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cschaaf

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cschaaf last won the day on July 23 2017

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    South GA
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    Kamado Joe

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  1. New to SV. need some help

    It does take some playing around with time and temperature to find something that works for you. We've never had anything turn out 'bad', but we have ended up with some doneness or textures that we didn't like as much. It's amazing how much difference you can find in a few degrees. We've found that we like steaks at 133° for an hour with a sear with a grate as low down as it goes - about a minute per side with a few flips throughout. It's on the high side of medium-rare and gives us the texture that my wife prefers. If her daughters are home, they like it around 130 or so. So I just do them all at 130 and give a longer sear on my wife's steak. I can't help with the crispy fat - I trim off all the fat once it hits my plate; I just can't eat it. Did you flip the steak on to the fat side while searing? That might help a bit.
  2. Great video - loved the "that much ketchup" bit The glaze sounded really interesting. I recently started making my own ginger beer and it surprisingly simple. I follow the Serious Eats recipe, but have tweaked a bit to suit my tastes - a bit less sugar, a bit more lime juice. I've tried both bread and champagne yeast and couldn't tell the difference. If you drank they side-by-side, you might be able to tell.
  3. Sous Vide $49.98 at Sams Club

    Good to know. That's frequently the downside to the lower cost controllers - they drift in temperature by a few degrees. Not a huge deal if you're cooking big hunks of meat, but if you are trying something that requires a finer touch, like eggs, you'd get varying results. Glad to see this one works well!
  4. Ruixin Pro Has Humbled Me

    What kind is that older one, Ben? And what did you upgrade to? I might be interested. Thanks!
  5. Can this be for real?

    I don't think you'd get very far. Retailers are under no obligation to meet a pricing error. Most brick and mortars usually do, as a matter of customer service, but there is no legal requirement. I don't think most brick and mortars would have sold this grill at that price error. And when a B&M does it, it would be for one customer. When Amazon has an error, it's exponential.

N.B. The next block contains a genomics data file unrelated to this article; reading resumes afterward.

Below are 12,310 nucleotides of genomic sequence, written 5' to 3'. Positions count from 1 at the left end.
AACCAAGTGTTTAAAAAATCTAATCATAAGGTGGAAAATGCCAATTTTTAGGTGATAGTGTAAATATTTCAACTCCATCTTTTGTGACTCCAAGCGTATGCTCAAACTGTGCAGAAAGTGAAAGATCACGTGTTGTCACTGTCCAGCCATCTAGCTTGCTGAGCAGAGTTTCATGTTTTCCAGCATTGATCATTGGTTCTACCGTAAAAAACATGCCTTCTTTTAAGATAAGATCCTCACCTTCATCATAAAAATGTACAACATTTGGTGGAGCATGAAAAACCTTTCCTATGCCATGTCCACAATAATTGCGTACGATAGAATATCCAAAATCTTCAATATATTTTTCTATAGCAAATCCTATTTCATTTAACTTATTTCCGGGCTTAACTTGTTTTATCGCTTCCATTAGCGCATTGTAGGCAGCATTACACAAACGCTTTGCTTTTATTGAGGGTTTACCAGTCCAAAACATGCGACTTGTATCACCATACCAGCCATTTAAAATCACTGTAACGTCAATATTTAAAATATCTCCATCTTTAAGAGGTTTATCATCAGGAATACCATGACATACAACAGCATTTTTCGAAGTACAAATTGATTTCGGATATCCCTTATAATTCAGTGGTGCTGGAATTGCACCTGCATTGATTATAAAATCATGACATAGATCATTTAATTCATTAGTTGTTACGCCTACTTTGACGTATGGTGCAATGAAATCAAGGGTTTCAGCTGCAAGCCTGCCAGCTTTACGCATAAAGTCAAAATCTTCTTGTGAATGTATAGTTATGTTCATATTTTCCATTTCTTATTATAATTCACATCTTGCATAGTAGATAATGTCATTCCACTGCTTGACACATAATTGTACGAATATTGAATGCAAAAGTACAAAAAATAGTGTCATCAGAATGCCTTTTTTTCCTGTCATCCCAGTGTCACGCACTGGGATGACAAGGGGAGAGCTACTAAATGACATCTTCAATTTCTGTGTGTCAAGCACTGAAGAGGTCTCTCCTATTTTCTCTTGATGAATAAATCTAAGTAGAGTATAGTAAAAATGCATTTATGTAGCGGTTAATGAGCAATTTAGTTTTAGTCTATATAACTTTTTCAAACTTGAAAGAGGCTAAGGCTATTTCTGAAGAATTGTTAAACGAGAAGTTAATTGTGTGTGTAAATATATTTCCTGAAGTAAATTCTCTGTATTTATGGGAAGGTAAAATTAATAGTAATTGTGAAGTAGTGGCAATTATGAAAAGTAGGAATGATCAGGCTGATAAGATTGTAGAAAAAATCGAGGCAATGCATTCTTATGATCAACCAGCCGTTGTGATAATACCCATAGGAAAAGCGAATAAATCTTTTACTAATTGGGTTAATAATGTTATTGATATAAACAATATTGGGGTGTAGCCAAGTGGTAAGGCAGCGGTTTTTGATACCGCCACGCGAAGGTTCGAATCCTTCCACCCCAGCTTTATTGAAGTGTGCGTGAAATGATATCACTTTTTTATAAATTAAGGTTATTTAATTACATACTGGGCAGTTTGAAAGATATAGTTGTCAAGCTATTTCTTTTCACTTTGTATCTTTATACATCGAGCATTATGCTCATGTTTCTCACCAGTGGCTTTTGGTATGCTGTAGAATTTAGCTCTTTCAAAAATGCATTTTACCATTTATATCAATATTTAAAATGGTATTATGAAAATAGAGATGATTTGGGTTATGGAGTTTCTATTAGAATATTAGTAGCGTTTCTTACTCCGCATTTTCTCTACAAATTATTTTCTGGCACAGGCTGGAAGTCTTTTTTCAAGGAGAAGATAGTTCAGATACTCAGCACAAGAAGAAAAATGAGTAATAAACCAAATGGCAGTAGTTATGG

6. Ruixin Pro Has Humbled Me

    I just started looking at some knife sharpening kits. We have a set of Wustofs that need some TLC. I thought about taking them to a local kitchen store for sharpening. I haven't looked into the pricing or timing, but it seems like I could buy a Ruixin for what it would cost me to have them do half of the set. The Ruixin Pro III looks like it's slightly better built, but it doesn't have a base or suction cup. It also seems like the swivel has a lot of play - at least 1 - 2° worth. The Pro II also looks like it has some play in the swivel, but not as much. For both, I've seen 3D printed replacements for the swivels that look like they would perform better than the stock gear. This whole set of parts looks like it would really improve the III - https://www.thingiverse.com/thing:1861181 Is there any reason you guys went with the v2 over the v3?
  7. 2 wings

    Trying the photo again
  8. 2 wings

    I'll have to look for that. The downside to preferring dry rubbed wings at restaurants is that they tend to have very limited options. They'll have 20 different sauces to choose from, and one dry rub.
  9. 2 wings

    I spent the last 35 years or so of my life thinking that eating wings was a waste of time - too much work for too little return. And for most of those years, I also thought wings were too expensive for what you get. For some reason, fully unknown to me, I've been on a wing kick for the last few months. I've been travelling for work a good bit and have been ordering wings frequently (it's easier to gamble when you are playing with house money). I've discovered that I really like wings! lol I prefer dry rubbed to wet sauces - in fact, if a wet sauce is the only option, I'll skip the wings. Too messy. I was working from home today and thought I'd make some wings. I gave them a light dusting of some salt and baking powder yesterday. About an hour later, I put on some rub - half got lemon pepper, half got The Slabs Bird & Bones. Then they sat on a rack in the fridge overnight. When I pulled them out of the fridge, the skin was wet and flabby, I figured they wouldn't turn out great, but on the grill they went anyway. KK was riding at 425° with the basket splitter in. The wings went on the 'cool' side. 25 minutes and flip, and I checked on them again in about 10 minutes and they looked done. Instant read thermometer showed them at 180°. I moved them to the hot side for about 3 minutes per side, to try to dry the skin as much as I could, then took them off the grill. They came out perfect. They had a slight crunch to them, not quite crispy, but as good as you can get without frying. Still very juicy on the inside. Obligatory 'my own worst critic' notes: Could have used more lemon pepper Should have used less Bird & Bones. That stuff is amazing, but was too salty for the small wings. Should have made about 10 more! I had no plans on posting and got down to the last two wings before I decided to take a picture - hence the title. I still think they are too expensive for what you get... but that doesn't mean I won't be making them! I have 35 years to make up for. ETA - I can't seem to post the Pic either from my phone or pc. Sorry